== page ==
Screening for sleep apnea became a mandatory part of routine FAA medical exams in 2015. This was in response to DOT and NTSB recommendations, given that fatigue has been found to be a factor in many transportation incidents, including both in aviation and the trucking industry.
I previously discussed the physiologic effects of sleep apnea and why treating it is not only worthwhile for day-to-day living, but might also be a lifesaving therapy in the long run. As pilots who are diagnosed for sleep apnea will require a special issuance authorization, I’ll now discuss more of the nuts and bolts of the program.
In the beta-test that I completed for the Federal Air Surgeon’s office before the issuance of formal guidance to AMEs, I argued that, to improve disclosure and compliance, the program should be user-friendly both to pilots and their AMEs. It wound up being more user friendly for pilots than for AMEs, but that’s better than the alternative.
While the physicians and staff at the FAA are hard-working and ethical folks who strive to approve as many pilots as they possibly can (within the constraints of the FARs), they do not have face-to-face contact with pilots. The zeal to promote safety has, at times, unintentionally brought about alienation to the pilot group.
This happens when the protocols for various illnesses become seemingly exhaustive to the pilots and their treating physicians. In its defense, please remember that the FAA has administrative and legal obligations and must remain faithful to its mandates.
The AME is in the challenging position of interfacing with the FAA on one side and pilots on the other. Pilots usually feel that they are safe to fly and become discouraged by a system that is perceived to be trying to ground them, not support them. I know it sounds like I’m drinking the Kool-Aid, but in truth the FAA would like to approve every pilot that it ethically can.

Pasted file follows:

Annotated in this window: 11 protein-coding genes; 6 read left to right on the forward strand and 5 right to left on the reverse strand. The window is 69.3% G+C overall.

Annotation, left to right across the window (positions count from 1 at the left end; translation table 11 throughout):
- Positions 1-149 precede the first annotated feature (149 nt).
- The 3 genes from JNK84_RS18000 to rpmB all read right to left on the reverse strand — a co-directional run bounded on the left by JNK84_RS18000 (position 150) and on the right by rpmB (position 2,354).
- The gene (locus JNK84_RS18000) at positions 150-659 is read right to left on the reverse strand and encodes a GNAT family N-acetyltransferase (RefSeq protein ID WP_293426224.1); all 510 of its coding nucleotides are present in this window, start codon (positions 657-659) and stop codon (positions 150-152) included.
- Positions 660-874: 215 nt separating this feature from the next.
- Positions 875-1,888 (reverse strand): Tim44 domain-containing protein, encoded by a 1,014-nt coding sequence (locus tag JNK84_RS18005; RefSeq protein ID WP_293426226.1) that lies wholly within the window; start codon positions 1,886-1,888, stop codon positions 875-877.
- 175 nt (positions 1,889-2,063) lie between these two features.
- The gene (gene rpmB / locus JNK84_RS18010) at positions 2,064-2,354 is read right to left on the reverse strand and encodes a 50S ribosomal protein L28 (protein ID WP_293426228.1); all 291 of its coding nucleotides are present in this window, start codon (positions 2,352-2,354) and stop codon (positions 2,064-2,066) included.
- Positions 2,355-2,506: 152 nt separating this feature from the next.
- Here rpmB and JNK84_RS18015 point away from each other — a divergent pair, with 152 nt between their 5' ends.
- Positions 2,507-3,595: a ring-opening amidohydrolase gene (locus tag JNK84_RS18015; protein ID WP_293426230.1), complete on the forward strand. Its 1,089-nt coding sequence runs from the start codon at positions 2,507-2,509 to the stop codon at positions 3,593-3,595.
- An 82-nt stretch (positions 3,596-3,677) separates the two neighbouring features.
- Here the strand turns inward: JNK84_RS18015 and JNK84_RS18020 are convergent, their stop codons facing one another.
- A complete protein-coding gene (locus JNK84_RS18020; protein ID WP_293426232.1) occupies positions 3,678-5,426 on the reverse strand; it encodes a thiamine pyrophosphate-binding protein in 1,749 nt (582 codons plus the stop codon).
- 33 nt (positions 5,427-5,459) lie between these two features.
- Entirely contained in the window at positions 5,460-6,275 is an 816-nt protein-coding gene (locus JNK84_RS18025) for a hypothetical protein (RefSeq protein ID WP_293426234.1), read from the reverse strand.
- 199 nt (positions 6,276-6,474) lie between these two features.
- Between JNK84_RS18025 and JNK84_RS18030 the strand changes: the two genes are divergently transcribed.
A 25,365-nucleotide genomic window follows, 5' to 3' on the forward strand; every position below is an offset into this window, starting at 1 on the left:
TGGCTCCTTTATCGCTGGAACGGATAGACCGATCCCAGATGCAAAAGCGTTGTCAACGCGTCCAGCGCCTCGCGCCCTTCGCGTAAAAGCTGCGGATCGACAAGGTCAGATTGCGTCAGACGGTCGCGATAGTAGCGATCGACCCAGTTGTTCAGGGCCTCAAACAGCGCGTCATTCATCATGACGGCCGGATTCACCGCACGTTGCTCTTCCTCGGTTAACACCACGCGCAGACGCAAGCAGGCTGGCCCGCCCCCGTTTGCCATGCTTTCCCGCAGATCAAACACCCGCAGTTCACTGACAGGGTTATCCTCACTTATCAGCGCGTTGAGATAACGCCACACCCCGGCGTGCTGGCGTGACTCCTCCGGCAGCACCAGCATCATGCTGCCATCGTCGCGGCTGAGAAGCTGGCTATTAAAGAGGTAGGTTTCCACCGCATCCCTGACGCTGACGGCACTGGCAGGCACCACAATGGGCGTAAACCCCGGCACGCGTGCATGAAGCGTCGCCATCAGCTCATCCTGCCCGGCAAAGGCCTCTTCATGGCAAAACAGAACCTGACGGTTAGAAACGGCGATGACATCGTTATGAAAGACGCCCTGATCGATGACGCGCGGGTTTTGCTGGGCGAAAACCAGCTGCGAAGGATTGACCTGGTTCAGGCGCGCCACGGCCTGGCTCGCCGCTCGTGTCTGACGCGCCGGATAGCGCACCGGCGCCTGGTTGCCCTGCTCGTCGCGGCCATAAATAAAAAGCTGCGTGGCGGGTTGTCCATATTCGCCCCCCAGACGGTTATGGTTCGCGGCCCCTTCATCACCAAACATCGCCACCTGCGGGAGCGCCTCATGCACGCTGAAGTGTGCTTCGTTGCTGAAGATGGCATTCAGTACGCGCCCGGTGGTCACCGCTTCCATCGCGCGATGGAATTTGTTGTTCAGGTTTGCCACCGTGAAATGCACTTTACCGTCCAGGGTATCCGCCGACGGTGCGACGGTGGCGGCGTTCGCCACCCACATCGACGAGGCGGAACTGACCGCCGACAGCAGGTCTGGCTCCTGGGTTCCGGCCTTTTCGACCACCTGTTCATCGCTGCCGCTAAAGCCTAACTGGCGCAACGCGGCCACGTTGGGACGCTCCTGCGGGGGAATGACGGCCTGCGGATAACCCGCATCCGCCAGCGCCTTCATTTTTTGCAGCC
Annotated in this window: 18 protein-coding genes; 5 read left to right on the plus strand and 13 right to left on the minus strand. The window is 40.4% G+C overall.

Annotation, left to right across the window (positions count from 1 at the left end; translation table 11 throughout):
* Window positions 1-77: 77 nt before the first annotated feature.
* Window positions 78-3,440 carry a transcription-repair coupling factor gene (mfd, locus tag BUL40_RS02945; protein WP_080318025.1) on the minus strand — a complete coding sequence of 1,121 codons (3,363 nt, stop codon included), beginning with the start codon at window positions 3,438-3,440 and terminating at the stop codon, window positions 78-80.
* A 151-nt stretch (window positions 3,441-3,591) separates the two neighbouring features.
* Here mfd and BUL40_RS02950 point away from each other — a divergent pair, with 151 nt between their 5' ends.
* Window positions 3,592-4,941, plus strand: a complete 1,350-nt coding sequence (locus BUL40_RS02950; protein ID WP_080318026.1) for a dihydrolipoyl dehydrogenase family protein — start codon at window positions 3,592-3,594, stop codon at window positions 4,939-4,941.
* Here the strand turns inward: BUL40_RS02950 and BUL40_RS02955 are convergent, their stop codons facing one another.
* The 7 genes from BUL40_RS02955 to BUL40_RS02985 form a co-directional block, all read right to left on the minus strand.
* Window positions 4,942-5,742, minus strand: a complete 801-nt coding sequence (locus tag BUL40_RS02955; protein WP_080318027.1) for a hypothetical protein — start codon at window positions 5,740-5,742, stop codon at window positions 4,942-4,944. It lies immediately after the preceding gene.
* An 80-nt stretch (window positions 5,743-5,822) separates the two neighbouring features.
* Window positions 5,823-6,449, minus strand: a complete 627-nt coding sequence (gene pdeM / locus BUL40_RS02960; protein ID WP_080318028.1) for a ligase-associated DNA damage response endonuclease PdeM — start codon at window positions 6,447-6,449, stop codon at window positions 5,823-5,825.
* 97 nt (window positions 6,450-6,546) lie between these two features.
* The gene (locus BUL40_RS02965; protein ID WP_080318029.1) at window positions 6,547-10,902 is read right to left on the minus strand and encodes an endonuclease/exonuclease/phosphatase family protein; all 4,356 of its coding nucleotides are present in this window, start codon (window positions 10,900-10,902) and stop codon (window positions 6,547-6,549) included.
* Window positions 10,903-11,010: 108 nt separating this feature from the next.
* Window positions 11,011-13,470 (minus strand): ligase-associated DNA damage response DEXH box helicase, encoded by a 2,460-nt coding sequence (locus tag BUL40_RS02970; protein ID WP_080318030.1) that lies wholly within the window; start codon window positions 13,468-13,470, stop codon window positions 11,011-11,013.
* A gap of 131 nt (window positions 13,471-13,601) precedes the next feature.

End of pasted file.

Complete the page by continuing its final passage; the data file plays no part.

In the first year or so after the sleep apnea screening discussions became mandatory, I had many pilots state that they felt somewhat blindsided. They had dutifully filled out the FAA 8500-8 questionnaire via the MedXpress online program, and nowhere on that form did it ask about sleep apnea.
Yet, at the time of exam, suddenly the AME is asking questions about a medical condition that the FAA didn’t require comments about from the pilot when filling out the exam form itself.
I had also discussed this situation with the FAA during the beta-test. It seemed to me that there should be a question about sleep apnea on the exam form, such as in item 18 that asks about medical history. A simple “Are you being treated for sleep apnea?” question would have at least notified the pilot that the FAA is interested in this condition.